EU at ‘crunch point’ over future of the Eurozone says expert
And Professor David Blake has dismissed the idea of a power shift from the City to the continent as a result of Brexit, stressing that London would continue to be one of the world’s foremost financial centres irrespective of quitting the block. However, he also warned the trade agreement unveiled on Christmas Eve had “significantly weakened” the UK’s bargaining position.
The EU’s hostility to our ‘Anglo-Saxon’ financial system runs very deep and goes back to the very origins of the European Economic Community
Prof Blake, Professor of Economics at City, University of London, told Express.co.uk: “The idea that liquidity has already shifted to the EU is ridiculous.
“The idea that Frankfurt will replace London as Europe’s financial hub is equally ridiculous.
“The EU’s hostility to our ‘Anglo-Saxon’ financial system runs very deep and goes back to the very origins of the European Economic Community.
“We should therefore expect it to be very insistent that we follow their rules in order to access their single market.
Ursula von der Leyen’s EU wants to force the City to play by EU rules, warned Prof Blake
Boris Johnson must not weaken, said Prof Blake
“We should be equally insistent that we will do no such thing. “This time we must not compromise. It’s time to stop another disaster.”
The UK’s financial sector contributes £126billion annually to GDP – equivalent to seven percent of the overall total.
In total, it employs 3.5 percent of the UK workforce, and generates 11 percent of total government tax revenue.
Prof Blake added: “The City of London is the predominant financial centre in Europe. It does six times more financial services business with the EU than the EU does with the UK.
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Canary Wharf does more financial services business than in the whole of the EU, Prof Blake claimed
“More financial services business is done in Canary Wharf than in the whole of the EU combined.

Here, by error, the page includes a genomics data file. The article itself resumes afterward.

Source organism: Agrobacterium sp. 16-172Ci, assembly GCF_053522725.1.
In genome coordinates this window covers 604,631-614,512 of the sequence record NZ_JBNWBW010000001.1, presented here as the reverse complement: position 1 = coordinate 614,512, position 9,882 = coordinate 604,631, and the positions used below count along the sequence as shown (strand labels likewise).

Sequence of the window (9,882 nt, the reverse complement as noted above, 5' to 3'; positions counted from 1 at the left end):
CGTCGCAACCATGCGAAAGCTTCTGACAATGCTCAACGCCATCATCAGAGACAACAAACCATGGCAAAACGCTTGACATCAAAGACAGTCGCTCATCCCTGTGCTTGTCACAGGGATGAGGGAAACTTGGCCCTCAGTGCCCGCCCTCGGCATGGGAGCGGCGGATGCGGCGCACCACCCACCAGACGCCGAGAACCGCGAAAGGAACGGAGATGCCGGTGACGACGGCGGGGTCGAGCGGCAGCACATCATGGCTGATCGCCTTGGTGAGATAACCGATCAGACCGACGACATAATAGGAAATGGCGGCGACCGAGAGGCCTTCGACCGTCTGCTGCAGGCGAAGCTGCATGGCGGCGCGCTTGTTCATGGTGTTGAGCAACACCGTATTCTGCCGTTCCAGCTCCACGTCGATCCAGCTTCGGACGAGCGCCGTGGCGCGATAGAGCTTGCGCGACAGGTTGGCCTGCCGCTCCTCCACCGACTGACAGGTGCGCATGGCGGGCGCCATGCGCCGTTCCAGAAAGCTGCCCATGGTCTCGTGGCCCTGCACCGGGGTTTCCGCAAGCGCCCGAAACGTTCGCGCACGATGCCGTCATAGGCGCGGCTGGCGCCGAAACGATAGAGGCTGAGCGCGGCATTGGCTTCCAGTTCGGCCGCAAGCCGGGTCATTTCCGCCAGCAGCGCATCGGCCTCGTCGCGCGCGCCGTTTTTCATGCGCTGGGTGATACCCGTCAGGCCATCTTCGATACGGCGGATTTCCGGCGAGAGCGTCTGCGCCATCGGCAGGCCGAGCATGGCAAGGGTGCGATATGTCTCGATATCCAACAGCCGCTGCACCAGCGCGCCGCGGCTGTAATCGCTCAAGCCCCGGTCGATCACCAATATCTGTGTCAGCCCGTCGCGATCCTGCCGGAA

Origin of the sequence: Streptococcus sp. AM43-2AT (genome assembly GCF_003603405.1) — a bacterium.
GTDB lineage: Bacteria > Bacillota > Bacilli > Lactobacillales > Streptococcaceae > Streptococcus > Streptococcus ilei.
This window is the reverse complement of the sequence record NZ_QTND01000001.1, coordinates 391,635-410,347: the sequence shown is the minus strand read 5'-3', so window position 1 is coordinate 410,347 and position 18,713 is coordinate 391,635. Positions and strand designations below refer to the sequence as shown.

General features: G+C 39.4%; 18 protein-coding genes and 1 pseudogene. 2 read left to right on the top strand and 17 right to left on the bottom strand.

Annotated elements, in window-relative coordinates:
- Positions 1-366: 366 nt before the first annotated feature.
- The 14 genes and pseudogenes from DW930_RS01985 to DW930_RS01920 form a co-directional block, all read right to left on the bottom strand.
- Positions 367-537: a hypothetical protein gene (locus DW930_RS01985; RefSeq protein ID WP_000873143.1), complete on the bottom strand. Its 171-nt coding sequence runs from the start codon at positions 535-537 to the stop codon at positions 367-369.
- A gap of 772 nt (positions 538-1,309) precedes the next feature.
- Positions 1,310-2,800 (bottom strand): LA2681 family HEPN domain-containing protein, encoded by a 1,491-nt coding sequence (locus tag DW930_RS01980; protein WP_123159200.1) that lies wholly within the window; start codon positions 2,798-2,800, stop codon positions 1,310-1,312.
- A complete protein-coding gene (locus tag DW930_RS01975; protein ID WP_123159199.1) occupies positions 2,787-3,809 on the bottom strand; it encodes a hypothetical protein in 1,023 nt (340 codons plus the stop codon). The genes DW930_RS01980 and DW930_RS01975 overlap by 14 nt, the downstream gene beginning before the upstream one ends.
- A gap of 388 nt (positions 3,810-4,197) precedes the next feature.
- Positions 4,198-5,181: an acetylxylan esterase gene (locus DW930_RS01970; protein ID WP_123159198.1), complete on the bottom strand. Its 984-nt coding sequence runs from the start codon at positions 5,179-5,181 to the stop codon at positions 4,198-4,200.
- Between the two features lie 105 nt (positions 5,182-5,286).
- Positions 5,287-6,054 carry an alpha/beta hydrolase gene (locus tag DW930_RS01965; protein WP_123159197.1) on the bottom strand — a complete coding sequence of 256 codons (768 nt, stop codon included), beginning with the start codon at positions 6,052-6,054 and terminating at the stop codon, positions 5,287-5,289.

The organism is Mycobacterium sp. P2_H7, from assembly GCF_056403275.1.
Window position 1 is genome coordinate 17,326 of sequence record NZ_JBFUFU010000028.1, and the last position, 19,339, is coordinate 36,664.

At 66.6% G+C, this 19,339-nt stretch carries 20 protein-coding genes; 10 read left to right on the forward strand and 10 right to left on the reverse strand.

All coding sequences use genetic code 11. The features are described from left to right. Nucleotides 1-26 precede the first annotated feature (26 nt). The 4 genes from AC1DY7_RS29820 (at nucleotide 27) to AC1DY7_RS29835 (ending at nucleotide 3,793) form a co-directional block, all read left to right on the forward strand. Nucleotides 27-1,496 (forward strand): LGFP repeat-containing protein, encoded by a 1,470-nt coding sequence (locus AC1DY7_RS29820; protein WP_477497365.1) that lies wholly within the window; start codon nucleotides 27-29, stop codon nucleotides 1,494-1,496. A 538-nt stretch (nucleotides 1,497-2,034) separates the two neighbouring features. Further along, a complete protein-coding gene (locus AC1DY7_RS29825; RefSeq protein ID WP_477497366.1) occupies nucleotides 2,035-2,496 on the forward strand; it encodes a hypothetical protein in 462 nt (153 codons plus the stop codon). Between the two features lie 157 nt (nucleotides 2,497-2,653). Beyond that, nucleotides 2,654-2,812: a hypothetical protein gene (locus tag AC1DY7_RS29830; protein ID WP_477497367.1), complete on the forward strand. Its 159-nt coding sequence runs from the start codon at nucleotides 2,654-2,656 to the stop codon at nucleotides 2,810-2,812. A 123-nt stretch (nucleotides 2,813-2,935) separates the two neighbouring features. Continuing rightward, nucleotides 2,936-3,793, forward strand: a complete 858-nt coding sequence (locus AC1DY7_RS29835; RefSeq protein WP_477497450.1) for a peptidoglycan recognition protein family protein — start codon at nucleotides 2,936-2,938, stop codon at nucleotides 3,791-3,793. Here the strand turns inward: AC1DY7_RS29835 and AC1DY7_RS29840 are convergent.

“The UK securities market is the biggest in Europe, the UK banking sector is the biggest source of cross-border lending to EU banks and corporates with more than £1trillion of loans outstanding, and the UK is by far the largest market in Europe for ‘alternative finance’.”
Despite this, the deal agreed at the end of last year did not include an agreement on financial services, but rather a non-binding commitment for the UK and the EU to cooperate in order to reach a ‘memorandum of understanding’ (MOU) on financial regulation, with UK negotiator Lord David Frost on record as saying talks must begin before March.
Under current EU rules, the UK financial sector can only access the single market if the EU determines that the UK financial regulatory system is deemed to be ‘equivalent’ to that of the EU in a policy aimed at safeguarding the level playing field in the EU single market.
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Lord David Frost in Brussels
EU chief Brexit negotiator Michel Barnier
However, such rules can be withdrawn at short notice – typically 30 days.
Prof Blake said: “It is clearly not a sustainable long-term position for the UK to operate a £30billion-plus business in the EU which can be stopped on a whim with 30 days’ notice.”
“Furthermore, the nature of the political dimension is clear. The EU sees Brexit as an opportunity to force significant chunks of UK financial services to move to the EU.
“More than £1trillion of investment funds have been moved from London to the EU since 2016.
The European Central Bank is in Frankfurt
“The EU is particularly keen to see euro-denominated business – most of which has been carried out in London ‒ moved into the eurozone.”
There were a number of possible arrangements which had been mooted, Prof Blake said.
Enhanced equivalence would accept existing rules governing financial services in the UK as being sufficiently similar to whose which operate in the EU, without requiring them to be identical.
Mutual recognition would aim to achieve similar result as enhanced equivalence, but assumes that financial services regulation and supervision in the UK and EU would remain sufficiently aligned in the future.
It would be jointly monitored by a committee to ensure regulatory alignment.
Theresa May, whom Boris Johnson succeeded as Prime Minister
Prof Blake foresaw significant problems which he said would become increasingly obvious as 2021 progresses.
He explained: “However, the UK’s bargaining position has been greatly weakened by what was agreed in the TCA. It’s deja vu all over again.
“Our leverage in the negotiations between David Frost and Michel Barnier had effectively been destroyed because Theresa May and Boris Johnson had given away our strongest bargaining chips by committing to paying the £40billion divorce bill and agreeing to the disastrous Withdrawal Agreement which preserved the EU single market but at the cost of splitting the UK single market between Great Britain and Northern Ireland.
“The EU would never have backed itself into a corner like this. As it is forever saying. ‘nothing is agreed until everything is agreed’.
“Yet we have fallen into precisely the same trap again by accepting the sequencing of the negotiations for the TCA that suited the EU.”